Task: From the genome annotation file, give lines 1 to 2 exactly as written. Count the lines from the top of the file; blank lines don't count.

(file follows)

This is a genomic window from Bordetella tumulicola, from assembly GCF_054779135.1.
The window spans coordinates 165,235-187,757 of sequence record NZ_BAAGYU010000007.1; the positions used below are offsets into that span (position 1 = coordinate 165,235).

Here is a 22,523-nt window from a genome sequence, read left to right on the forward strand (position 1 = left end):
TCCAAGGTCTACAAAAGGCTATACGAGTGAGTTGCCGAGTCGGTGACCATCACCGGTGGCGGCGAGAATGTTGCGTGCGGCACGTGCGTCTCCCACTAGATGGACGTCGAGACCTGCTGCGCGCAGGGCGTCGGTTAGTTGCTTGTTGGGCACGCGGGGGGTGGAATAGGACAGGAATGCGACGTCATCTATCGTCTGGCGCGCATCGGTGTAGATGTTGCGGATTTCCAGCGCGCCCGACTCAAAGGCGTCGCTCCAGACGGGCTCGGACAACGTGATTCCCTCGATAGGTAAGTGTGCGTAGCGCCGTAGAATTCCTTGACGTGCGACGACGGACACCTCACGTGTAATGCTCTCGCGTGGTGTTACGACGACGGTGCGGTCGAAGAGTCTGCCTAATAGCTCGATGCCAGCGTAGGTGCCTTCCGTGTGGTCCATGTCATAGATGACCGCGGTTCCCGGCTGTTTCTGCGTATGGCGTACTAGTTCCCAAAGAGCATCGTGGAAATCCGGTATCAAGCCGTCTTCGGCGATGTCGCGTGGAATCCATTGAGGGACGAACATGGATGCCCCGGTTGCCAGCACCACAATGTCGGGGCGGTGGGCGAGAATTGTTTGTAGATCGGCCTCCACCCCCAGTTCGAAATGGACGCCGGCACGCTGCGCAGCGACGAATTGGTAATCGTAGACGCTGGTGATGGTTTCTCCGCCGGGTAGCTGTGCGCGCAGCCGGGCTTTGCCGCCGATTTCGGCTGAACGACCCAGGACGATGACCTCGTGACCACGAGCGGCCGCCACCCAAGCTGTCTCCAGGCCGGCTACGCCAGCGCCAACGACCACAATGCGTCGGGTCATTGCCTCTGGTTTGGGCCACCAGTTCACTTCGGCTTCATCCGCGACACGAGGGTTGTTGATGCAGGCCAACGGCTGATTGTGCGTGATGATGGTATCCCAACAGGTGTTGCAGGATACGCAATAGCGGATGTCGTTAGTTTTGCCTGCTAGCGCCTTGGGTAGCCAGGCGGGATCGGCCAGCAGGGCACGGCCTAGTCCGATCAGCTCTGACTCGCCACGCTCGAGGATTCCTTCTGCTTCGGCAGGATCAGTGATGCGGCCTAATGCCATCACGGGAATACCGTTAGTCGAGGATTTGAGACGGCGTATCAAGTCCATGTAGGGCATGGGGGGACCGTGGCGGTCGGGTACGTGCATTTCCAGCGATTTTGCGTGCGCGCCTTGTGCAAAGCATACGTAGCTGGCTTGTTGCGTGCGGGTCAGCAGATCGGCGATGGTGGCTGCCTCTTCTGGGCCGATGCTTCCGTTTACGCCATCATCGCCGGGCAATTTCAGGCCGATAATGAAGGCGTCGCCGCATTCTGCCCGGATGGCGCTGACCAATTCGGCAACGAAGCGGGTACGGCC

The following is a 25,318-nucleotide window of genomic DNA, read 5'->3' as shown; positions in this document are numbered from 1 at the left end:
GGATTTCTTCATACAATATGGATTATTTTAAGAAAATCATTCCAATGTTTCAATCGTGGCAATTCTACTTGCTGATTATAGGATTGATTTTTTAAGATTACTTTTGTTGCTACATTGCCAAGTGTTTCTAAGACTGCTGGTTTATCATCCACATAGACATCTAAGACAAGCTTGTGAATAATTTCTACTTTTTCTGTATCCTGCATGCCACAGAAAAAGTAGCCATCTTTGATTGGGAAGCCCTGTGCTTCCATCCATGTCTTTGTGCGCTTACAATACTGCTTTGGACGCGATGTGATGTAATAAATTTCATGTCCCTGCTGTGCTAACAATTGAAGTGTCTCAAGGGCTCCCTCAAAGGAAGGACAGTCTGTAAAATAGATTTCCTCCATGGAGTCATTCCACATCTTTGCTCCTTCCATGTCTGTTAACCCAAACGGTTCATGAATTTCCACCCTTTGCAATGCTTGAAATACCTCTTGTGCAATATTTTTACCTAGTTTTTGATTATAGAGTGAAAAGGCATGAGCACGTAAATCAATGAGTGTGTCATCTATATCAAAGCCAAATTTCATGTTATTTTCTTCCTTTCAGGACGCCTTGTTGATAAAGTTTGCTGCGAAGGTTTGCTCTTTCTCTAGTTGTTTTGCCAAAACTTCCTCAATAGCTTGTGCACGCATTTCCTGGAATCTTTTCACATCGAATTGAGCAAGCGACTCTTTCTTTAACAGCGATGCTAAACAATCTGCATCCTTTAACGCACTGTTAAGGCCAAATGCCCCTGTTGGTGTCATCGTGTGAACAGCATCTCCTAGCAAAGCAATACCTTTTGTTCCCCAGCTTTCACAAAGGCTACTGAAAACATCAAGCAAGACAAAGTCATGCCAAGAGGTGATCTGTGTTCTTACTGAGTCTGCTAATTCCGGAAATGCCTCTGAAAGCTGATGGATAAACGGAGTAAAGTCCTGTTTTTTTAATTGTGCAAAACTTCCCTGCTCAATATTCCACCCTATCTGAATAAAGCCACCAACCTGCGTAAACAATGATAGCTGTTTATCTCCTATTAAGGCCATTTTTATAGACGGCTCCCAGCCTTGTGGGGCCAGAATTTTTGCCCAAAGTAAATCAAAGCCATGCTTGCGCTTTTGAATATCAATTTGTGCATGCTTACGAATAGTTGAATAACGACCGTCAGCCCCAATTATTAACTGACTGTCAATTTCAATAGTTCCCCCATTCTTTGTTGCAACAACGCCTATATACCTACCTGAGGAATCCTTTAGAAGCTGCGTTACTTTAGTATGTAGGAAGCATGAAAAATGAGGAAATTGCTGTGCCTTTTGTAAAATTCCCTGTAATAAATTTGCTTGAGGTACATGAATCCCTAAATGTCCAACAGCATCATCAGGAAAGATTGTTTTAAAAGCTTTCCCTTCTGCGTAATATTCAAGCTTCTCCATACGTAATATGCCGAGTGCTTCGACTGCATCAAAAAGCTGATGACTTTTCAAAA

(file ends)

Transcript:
This is a genomic window from Bordetella tumulicola, from assembly GCF_054779135.1.
The window spans coordinates 165,235-187,757 of sequence record NZ_BAAGYU010000007.1; the positions used below are offsets into that span (position 1 = coordinate 165,235).